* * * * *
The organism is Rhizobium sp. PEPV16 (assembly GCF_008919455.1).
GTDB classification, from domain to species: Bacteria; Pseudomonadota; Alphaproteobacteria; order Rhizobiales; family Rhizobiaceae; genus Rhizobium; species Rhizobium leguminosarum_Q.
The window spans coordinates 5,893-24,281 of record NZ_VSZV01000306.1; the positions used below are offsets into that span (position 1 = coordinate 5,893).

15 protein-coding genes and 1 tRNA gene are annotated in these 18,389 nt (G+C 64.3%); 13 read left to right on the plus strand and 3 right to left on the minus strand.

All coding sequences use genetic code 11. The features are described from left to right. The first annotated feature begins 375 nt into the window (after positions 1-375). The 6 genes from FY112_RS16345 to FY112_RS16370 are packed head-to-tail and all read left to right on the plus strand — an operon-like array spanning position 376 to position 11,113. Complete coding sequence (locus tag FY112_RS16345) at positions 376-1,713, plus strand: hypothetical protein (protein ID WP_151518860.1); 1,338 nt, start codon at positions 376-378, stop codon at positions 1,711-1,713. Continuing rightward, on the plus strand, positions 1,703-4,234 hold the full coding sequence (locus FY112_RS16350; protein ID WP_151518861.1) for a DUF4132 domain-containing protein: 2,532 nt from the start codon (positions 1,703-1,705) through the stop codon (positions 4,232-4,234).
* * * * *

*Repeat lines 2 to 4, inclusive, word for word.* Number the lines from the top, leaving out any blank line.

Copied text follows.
GTDB classification, from domain to species: Bacteria; Pseudomonadota; Alphaproteobacteria; order Rhizobiales; family Rhizobiaceae; genus Rhizobium; species Rhizobium leguminosarum_Q.
The window spans coordinates 5,893-24,281 of record NZ_VSZV01000306.1; the positions used below are offsets into that span (position 1 = coordinate 5,893).

15 protein-coding genes and 1 tRNA gene are annotated in these 18,389 nt (G+C 64.3%); 13 read left to right on the plus strand and 3 right to left on the minus strand.